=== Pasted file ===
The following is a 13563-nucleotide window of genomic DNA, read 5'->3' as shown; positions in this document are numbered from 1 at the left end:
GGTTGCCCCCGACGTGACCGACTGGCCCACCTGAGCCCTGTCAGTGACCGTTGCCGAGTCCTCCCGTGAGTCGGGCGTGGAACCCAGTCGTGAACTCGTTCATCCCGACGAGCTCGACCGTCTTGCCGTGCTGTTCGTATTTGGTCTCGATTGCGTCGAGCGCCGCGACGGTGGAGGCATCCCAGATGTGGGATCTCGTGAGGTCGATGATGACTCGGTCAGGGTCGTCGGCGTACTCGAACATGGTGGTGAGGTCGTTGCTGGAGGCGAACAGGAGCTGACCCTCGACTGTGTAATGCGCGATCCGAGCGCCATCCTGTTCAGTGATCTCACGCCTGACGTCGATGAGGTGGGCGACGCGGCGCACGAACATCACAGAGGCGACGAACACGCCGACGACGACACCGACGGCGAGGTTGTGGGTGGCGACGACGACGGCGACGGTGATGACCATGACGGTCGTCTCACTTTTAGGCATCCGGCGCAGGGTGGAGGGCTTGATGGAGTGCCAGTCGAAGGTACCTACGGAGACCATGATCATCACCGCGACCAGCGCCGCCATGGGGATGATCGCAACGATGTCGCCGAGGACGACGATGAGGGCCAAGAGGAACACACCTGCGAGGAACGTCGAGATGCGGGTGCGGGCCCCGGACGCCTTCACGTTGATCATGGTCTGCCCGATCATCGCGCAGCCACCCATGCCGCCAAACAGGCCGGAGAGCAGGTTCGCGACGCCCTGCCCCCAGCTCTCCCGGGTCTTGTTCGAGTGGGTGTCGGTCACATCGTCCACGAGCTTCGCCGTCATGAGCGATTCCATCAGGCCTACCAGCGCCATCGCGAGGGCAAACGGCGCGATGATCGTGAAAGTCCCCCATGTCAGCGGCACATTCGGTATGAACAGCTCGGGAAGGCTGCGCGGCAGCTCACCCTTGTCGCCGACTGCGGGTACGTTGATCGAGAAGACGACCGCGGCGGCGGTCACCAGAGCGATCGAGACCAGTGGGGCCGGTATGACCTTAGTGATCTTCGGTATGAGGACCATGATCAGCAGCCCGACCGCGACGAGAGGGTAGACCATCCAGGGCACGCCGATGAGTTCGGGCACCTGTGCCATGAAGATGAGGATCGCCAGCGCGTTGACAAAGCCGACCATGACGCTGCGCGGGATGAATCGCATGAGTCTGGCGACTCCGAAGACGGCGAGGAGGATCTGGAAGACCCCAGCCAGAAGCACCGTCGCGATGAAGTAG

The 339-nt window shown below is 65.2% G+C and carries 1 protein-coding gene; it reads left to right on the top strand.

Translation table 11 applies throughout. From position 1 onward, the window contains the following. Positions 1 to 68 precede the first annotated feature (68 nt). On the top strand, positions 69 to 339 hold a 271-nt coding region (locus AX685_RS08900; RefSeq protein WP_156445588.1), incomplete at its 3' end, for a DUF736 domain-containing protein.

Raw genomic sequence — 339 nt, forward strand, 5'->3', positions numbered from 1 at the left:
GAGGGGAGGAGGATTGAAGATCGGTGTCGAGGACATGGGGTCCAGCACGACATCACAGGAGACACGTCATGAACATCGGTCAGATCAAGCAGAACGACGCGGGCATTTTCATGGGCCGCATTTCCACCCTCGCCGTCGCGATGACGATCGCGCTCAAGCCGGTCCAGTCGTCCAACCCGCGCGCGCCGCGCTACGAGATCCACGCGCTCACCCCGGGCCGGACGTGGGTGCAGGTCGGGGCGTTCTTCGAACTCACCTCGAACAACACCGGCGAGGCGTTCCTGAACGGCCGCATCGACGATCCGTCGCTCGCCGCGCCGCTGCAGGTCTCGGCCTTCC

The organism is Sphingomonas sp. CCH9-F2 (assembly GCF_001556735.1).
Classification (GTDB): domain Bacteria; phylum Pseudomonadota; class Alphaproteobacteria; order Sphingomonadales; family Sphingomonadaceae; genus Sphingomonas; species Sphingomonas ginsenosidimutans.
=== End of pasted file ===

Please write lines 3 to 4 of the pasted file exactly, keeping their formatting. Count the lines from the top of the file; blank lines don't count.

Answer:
The 339-nt window shown below is 65.2% G+C and carries 1 protein-coding gene; it reads left to right on the top strand.

Translation table 11 applies throughout. From position 1 onward, the window contains the following. Positions 1 to 68 precede the first annotated feature (68 nt). On the top strand, positions 69 to 339 hold a 271-nt coding region (locus AX685_RS08900; RefSeq protein WP_156445588.1), incomplete at its 3' end, for a DUF736 domain-containing protein.